VST plugins often have many controls, and therefore need a method of managing presets (sets of control settings).
Steinberg Cubase VST introduced two file formats for storing presets: an FXP file stores a single preset, while an FXB file stores a whole bank of presets. These formats have since been adopted by many other VST hosts, although Cubase itself switched to a new system of preset management with Cubase 4.0.
Many VST plugins have their own method of loading and saving presets, which do not necessarily use the standard FXP/FXB formats.
- Apple's Audio Units
- Avid's Avid Audio eXtension
- Digidesign's Real Time AudioSuite
- Digidesign's TDM
- LADSPA, DSSI for Linux
- LV2, a cross-platform, open source, liberally licensed audio plugin standard
- Microsoft's DirectX plugin
- Mark of the Unicorn's Motu Audio System
- JACK Audio Connection Kit, an open source sound server allowing flexible audio routing between apps
- Propellerhead's Rack Extensions
Steinberg's VST SDK is a set of C++ classes based around an underlying C API. The SDK can be downloaded from their website.
There are several ports available, such as a Delphi version by Frederic Vanmol, a Java version from the jVSTwRapper project at Sourceforge, and two .NET versions – Noise and VST.NET; this open source project also includes a framework that makes creating VST plugins easier and result in more structured code. VST.NET also provides support for writing managed host applications with a managed class that allows loading an unmanaged Plugin. A notable language supporting VST is FAUST, considering that it is especially made for making signal processing plugins, often producing code faster than hand-written C++.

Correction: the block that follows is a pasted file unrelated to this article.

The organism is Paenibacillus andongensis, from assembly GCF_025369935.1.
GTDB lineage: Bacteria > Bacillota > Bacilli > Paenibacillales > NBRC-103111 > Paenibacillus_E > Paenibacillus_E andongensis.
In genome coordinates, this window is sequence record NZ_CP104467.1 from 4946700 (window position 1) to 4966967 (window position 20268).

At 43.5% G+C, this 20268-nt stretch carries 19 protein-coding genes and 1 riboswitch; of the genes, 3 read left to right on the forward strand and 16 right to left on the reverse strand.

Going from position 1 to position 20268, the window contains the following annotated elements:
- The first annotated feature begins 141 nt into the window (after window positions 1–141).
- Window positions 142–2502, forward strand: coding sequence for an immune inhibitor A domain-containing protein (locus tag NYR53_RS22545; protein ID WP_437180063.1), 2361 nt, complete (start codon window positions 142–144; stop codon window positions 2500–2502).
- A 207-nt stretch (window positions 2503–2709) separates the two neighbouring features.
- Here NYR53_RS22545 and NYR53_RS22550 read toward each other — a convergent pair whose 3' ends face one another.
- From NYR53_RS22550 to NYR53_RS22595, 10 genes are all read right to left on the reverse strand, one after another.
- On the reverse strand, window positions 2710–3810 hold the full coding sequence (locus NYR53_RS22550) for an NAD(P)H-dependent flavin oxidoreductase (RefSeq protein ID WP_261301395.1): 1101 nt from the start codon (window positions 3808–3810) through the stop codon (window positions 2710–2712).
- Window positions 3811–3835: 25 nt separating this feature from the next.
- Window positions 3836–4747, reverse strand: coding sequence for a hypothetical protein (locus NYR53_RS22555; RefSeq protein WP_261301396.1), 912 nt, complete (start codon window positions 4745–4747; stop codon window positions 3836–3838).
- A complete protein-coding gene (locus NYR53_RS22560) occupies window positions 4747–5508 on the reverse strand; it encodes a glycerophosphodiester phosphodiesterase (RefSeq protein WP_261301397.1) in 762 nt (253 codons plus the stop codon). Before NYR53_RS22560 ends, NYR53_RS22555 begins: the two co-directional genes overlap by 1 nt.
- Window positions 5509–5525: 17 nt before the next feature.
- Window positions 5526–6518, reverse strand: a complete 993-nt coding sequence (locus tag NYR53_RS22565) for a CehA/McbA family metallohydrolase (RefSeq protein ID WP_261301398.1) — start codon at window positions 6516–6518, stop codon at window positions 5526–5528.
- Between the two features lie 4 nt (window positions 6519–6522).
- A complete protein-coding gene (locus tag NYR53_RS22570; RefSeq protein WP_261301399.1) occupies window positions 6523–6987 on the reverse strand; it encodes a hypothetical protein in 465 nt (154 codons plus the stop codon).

In addition, Steinberg have developed the VST GUI, which is another set of C++ classes, which can be used to build a graphical interface. There are classes for buttons, sliders and displays etc. Note that these are low level C++ classes and the look and feel still have to be created by the plugin manufacturer. VST GUI is part of the VST SDK and is also available as sourceforge project in http://sourceforge.net/projects/vstgui .
Many commercial and open-source VSTs are written using the Juce C++ framework instead of direct calls to the VST SDK, because this allows multi-format (VST, Audio Units and Real Time AudioSuite) binaries to be built from a single codebase.
- LADSPA and LV2, similar open source standards.
- SynthEdit, a VST/VSTi editor.
- ^'Our Technologies'. www.steinberg.net.
- ^Steinberg Cubase 3 (article), Sound on sound, Jul 1996.
- ^ abCubase 3.7 (article), Sound on sound, Sep 1999
- ^KVR audio.
- ^News, KVR audio.
- ^VST 3.5 a milestone in VST development (News), Steinberg, 2011-02-10.
- ^'Celemony introduces ARA Audio Random Access - Extension for Plug-in Interfaces'. KVR Audio. Retrieved 2018-06-05.
- ^SDK for VST 2 software interface discontinued (News), Steinberg, 2013-12-09
- ^VST plug-ins
- ^VST, Axi world.
- ^jVSTwRapper, Source forge.
- ^Noise, Google code.
- ^VST.Net, Codeplex.